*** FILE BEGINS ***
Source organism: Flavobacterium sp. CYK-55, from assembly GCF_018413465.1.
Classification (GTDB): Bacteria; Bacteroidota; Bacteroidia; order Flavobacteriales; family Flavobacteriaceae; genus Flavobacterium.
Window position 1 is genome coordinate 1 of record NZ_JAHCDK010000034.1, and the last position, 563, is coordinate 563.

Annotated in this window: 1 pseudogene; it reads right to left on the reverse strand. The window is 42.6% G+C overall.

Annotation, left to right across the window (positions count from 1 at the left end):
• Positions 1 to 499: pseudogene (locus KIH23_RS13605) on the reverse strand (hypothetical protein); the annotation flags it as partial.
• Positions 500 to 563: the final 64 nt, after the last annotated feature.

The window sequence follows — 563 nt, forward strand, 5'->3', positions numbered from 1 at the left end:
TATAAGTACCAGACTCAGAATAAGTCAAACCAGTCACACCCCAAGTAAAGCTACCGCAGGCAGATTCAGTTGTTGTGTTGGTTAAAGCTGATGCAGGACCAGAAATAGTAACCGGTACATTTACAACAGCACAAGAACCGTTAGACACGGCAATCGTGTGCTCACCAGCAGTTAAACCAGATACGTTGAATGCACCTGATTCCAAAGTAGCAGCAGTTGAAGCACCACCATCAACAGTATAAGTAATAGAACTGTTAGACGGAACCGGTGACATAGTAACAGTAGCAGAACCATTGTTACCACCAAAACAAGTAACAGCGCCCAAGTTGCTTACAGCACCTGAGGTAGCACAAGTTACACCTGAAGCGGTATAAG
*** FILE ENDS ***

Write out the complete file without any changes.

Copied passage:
Source organism: Flavobacterium sp. CYK-55, from assembly GCF_018413465.1.
Classification (GTDB): Bacteria; Bacteroidota; Bacteroidia; order Flavobacteriales; family Flavobacteriaceae; genus Flavobacterium.
Window position 1 is genome coordinate 1 of record NZ_JAHCDK010000034.1, and the last position, 563, is coordinate 563.

Annotated in this window: 1 pseudogene; it reads right to left on the reverse strand. The window is 42.6% G+C overall.

Annotation, left to right across the window (positions count from 1 at the left end):
• Positions 1 to 499: pseudogene (locus KIH23_RS13605) on the reverse strand (hypothetical protein); the annotation flags it as partial.
• Positions 500 to 563: the final 64 nt, after the last annotated feature.

The window sequence follows — 563 nt, forward strand, 5'->3', positions numbered from 1 at the left end:
TATAAGTACCAGACTCAGAATAAGTCAAACCAGTCACACCCCAAGTAAAGCTACCGCAGGCAGATTCAGTTGTTGTGTTGGTTAAAGCTGATGCAGGACCAGAAATAGTAACCGGTACATTTACAACAGCACAAGAACCGTTAGACACGGCAATCGTGTGCTCACCAGCAGTTAAACCAGATACGTTGAATGCACCTGATTCCAAAGTAGCAGCAGTTGAAGCACCACCATCAACAGTATAAGTAATAGAACTGTTAGACGGAACCGGTGACATAGTAACAGTAGCAGAACCATTGTTACCACCAAAACAAGTAACAGCGCCCAAGTTGCTTACAGCACCTGAGGTAGCACAAGTTACACCTGAAGCGGTATAAG